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The who’s who of liver cells

In this video Dr Patricia Lalor introduces the individual cell types that make up the liver and also shows you how the liver is organised.
TRISH LALOR: In this activity, we are going to introduce you to some of the key cell types that reside within your liver. This is so we can explain what they all do, and importantly, how things change in liver disease. This will help you to understand some of the tests for liver function that we describe later on, and also some of the structures and cell types that our surgeons and clinical colleagues talk about later in the course. In particular, our liver pathologist, Professor Stefan Hubscher, will show you how the liver appears under the microscope when a transplanted organ is being rejected. By this, we mean when the patient’s immune system recognises the foreign transplanted tissue and begins to destroy it.
So it’s important that we understand the basic structure of the healthy liver first. Let’s start by looking at a healthy liver under the microscope. This is an example of a normal liver that was collected for transplantation but not used. This sometimes is because a clinical team noticed an abnormality in the donor liver, maybe an unexpected lesion or too much fat in the tissue that would stop it working properly, or there’s some other functional indication that they’re worried about. In this case, the donor’s family may give consent for the organ to be utilised for research rather than not being used.
Generous donations such as this are one of the reasons that our research group in Birmingham is able to do the ground-breaking clinical research and teaching that we do. Now, this section has been cut very thin, about 5 micrometres or 1/10 of the thickness of a hair, and stained with chemical dyes that allow us to see the individual cells. One of the dyes in this stain, which is called a Van Gieson stain, makes collagen or connective tissue appear red. You can see this indicated by the white arrows on this image.
In a normal liver like this one, the connective tissue or extracellular matrix is there to provide a structure for the cells to sit in and also to provide support for tubular structures like blood vessels. So there is not much red staining in this sample apart from around those vessels and bile ducts. The rest of the tissue stains a brownish colour with this dye, and you can see the nuclei of the cells– those are the bits which control the genetic information and the cell itself– stained a slightly darker brown. I’ve also indicated some of these with white arrows here. So let’s think about some of the specific cells you can see in this image.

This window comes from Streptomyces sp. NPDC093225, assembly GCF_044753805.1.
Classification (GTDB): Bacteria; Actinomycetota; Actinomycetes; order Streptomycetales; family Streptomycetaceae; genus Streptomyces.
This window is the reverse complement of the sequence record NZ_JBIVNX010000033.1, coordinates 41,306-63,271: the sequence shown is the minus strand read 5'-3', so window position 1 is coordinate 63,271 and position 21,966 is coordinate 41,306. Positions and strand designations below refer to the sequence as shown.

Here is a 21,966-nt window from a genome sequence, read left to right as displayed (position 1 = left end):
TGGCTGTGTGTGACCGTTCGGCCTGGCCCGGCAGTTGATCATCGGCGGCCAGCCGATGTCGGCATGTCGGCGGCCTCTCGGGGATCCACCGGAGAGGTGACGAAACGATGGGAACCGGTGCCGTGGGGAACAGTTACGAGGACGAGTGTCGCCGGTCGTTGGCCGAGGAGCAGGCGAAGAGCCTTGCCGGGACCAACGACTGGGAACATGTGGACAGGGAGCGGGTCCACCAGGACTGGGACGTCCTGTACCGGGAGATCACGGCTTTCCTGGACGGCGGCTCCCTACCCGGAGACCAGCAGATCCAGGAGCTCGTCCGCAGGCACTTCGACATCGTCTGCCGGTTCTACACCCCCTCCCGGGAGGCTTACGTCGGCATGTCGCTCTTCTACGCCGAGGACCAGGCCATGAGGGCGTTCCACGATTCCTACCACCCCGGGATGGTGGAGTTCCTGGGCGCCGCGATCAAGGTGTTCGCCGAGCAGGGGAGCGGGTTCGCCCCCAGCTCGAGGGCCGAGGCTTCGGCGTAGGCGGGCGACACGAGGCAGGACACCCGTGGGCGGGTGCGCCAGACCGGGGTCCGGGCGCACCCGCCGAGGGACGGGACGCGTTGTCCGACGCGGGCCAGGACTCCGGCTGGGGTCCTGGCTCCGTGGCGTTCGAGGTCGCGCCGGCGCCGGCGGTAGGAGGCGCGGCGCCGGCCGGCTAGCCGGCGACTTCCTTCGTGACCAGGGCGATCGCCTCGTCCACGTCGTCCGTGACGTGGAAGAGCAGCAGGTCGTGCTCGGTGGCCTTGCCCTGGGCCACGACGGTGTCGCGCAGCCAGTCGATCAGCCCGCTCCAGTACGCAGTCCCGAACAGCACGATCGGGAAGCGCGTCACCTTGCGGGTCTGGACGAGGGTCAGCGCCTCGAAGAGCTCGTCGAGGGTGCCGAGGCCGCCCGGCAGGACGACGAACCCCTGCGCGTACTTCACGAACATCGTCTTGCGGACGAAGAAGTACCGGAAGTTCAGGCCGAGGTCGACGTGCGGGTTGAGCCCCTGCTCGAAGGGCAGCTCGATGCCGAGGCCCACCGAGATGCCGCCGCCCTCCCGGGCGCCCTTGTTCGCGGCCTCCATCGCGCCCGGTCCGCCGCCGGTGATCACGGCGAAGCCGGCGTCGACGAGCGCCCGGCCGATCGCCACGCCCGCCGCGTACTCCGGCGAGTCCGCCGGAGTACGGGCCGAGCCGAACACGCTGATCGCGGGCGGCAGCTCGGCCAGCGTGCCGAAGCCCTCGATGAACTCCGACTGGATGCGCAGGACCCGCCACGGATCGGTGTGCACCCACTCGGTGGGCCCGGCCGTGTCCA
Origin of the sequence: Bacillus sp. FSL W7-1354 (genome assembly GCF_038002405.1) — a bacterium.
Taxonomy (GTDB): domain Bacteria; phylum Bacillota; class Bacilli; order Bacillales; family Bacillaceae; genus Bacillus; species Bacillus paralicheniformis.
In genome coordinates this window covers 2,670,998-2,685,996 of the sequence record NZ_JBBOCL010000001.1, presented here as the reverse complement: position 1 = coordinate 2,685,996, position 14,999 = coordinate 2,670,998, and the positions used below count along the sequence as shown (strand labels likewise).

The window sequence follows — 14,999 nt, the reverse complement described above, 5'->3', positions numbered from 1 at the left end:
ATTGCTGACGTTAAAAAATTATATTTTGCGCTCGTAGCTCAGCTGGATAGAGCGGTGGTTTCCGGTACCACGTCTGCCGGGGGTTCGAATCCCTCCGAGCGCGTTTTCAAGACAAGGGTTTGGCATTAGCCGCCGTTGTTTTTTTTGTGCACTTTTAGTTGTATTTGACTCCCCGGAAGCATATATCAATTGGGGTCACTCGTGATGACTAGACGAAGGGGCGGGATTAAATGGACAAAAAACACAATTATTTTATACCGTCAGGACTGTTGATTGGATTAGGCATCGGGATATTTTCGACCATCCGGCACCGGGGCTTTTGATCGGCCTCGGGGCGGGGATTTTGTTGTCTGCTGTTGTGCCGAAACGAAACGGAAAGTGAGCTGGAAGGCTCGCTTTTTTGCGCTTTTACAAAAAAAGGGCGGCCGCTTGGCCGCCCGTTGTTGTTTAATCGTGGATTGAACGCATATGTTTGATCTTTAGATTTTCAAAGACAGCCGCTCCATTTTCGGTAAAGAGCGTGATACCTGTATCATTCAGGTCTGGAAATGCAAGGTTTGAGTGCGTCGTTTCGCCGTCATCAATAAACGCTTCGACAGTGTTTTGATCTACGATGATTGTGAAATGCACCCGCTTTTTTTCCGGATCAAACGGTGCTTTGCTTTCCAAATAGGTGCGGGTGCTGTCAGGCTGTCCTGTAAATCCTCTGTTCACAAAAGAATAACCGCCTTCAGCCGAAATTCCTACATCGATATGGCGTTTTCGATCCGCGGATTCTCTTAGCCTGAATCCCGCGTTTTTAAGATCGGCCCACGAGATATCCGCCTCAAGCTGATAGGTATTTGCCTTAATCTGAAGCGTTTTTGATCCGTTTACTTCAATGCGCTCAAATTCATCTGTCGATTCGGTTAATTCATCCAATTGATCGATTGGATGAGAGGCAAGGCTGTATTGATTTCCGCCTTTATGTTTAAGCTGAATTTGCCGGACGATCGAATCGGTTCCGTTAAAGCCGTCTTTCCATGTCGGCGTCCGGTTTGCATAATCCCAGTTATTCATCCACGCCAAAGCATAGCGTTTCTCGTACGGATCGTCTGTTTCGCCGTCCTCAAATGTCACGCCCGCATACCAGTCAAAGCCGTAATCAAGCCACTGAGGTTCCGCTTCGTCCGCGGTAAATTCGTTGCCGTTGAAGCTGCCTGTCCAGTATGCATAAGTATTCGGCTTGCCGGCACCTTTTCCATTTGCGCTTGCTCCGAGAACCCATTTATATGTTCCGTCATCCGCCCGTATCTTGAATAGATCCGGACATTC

This liver has been stained with another common stain called hematoxylin and eosin to show you the hepatocytes. These are a typical epithelial cell or barrier cell, and they make up about 80% of the volume of the liver. They’re 20 to 40 micrometres across, which is about half of the thickness of a hair. These are the cells that make bile, store vitamins and fat, make important proteins, secrete glucose, and are also involved in detoxification and metabolism. Our next cells are another epithelial population, this time the biliary epithelial cells, which make up about 1% to 3% of your liver tissue. These cells are labelled with a white arrow in the image shown here. They look a bit like a string of beads.
They make up the biliary channels or bile ducts, which can range in size from tiny little structures of the portal areas to great big tubes which drain out into your gallbladder. And these cells exchange materials to and from the bile, things like water and bile salts for recycling. You can also see three other major structures in this picture, one on either side of the bile duct and the big vessel below it. These are all blood vessels, and this area where they all enter the liver is called a portal tract. You can see two branches of the hepatic artery, which brings oxygenated blood into the liver. And these are indicated by black arrows. And also the portal vein below these.
This is the big vessel which brings blood from the intestines to the liver. All of these vessels are lined by another epithelial cell population called endothelial cells. There are also capillary like channels called sinusoids, which are another endothelial-lined lined blood vessel there to ensure that there is a maximal exchange of blood contents to and from the liver. This makes sure that cells like the hepatocytes are abundantly supplied with oxygen, and also that anything they might make, such as the albumen and clotting factors we mentioned before, are easily secreted into blood.